Summertime heat affects everyone, but for people who suffer from heart disease, it can be life threatening. Activities that are performed when the weather is mild may not have much risk associated with them but once the temperature rises they can lead to heat exhaustion and heat stroke. People with heart disease are very susceptible to extreme weather conditions.

When we are exposed to the heat, our bodies respond by sweating, which is the body’s way to maintain a normal temperature. . Heat as well as the body’s response to it, leads to enlarged blood vessels, lower blood pressure and higher heart rate. This combination can cause people with heart problems to serious problems due to the stress on the cardiovascular system. If the heart is already weakened it may not be able to pump blood effectively and keep the blood pressure at a high enough level. This can lead to an overheating of the body. Some medications that are prescribed for heart patients also lower the heart rate, which can be compounded during the hot weather.

Some helpful tips for people with heart disease in the hot weather are:

  • Stay out of the heat during the middle of the day
  • Wear clothing that is loose fitting and light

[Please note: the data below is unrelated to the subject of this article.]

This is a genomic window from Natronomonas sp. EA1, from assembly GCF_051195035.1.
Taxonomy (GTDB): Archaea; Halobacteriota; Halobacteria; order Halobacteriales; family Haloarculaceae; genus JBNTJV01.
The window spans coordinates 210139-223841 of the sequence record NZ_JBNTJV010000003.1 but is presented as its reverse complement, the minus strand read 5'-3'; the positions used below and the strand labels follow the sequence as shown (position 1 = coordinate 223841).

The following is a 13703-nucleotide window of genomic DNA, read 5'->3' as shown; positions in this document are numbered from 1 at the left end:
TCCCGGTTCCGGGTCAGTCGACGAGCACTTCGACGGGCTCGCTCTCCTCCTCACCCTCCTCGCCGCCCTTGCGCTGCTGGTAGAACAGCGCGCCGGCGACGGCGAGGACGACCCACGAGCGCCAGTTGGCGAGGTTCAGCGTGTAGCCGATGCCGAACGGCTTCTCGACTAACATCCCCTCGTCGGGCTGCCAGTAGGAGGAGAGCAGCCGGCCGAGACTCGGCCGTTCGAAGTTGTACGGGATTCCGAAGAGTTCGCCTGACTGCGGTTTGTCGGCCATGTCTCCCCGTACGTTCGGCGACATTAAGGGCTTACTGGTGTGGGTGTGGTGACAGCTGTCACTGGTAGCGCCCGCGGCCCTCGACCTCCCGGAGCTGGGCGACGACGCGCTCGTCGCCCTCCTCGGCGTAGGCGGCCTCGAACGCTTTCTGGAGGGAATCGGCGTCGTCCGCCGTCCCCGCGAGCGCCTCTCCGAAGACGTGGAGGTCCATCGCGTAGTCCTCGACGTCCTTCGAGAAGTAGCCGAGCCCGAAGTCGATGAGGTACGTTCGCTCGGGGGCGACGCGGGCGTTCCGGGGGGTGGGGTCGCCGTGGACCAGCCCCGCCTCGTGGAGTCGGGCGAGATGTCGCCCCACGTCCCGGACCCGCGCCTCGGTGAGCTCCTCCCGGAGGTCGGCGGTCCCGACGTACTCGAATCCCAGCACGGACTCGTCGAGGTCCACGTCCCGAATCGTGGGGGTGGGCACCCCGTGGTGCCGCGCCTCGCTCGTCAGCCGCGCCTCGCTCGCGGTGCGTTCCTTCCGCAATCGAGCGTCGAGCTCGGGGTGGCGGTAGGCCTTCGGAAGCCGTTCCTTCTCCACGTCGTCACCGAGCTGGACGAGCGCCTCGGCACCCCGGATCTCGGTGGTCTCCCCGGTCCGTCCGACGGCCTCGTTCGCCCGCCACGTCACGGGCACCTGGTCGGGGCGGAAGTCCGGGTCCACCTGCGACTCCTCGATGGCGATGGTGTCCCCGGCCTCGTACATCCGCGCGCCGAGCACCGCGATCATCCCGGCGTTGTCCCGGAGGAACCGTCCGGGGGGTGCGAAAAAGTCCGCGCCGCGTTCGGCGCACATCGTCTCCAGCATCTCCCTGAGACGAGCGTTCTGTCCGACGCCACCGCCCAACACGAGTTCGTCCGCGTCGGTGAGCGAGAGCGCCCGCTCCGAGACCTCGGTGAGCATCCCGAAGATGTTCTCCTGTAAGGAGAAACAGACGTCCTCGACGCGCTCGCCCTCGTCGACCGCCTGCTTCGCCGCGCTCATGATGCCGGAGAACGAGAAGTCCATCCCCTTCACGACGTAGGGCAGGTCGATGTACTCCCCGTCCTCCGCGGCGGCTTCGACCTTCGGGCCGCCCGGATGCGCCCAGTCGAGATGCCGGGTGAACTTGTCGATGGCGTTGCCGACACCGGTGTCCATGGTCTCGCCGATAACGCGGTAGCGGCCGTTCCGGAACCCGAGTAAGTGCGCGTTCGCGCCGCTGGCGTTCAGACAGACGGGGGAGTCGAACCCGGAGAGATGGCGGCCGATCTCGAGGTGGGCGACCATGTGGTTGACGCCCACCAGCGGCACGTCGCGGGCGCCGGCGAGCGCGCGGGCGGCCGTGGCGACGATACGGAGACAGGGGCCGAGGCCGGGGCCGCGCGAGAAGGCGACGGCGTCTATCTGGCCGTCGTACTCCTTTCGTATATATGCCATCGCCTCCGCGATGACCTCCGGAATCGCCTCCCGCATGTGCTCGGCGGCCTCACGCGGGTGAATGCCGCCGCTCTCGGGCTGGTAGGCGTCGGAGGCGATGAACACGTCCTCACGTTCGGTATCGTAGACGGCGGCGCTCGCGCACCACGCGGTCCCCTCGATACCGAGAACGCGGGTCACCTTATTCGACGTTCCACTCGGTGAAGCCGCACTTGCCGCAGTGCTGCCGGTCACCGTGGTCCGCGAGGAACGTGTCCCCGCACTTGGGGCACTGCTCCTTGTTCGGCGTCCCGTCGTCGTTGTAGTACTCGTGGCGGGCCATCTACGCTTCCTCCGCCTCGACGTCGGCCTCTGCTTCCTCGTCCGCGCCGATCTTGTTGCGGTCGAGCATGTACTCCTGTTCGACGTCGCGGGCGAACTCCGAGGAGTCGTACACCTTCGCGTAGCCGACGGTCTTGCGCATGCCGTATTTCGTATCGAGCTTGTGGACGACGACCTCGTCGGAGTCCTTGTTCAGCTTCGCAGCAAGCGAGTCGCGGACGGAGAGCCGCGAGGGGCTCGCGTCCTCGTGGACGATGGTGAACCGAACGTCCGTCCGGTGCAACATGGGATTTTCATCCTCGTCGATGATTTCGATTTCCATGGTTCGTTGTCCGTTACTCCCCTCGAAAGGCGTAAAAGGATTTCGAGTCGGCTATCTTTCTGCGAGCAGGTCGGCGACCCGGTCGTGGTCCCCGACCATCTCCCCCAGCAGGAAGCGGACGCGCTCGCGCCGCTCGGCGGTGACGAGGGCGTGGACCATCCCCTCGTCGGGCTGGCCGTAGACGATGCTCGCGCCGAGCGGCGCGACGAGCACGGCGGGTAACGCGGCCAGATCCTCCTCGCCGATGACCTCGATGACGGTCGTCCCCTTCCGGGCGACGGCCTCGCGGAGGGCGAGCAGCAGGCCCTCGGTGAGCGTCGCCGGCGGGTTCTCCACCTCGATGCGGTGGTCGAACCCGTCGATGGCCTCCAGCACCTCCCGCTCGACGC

• Do not perform strenuous activities in hot weather
  • Keep hydrated and avoid alcohol and caffeine.
  • Stay indoors in an air conditioned environment

Discuss with your physician ways to stay healthy during the hot summer months. If you would like to schedule an appointment with a cardiologist at Jamaica Hospital, please call 718-206-6742.

Jamaica  Hospital Medical Center has reopened many of its healthcare services. To learn about the safety measures the hospital has taken to protect your health, please visit https://jamaicahospital.org/to-our-patients/

All content of this newsletter is intended for general information purposes only and is not intended or implied to be a substitute for professional medical advice, diagnosis or treatment. Please consult a medical professional before adopting any of the suggestions on this page. You must never disregard professional medical advice or delay seeking medical treatment based upon any content of this newsletter. PROMPTLY CONSULT YOUR PHYSICIAN OR CALL 911 IF YOU BELIEVE YOU HAVE A MEDICAL EMERGENCY.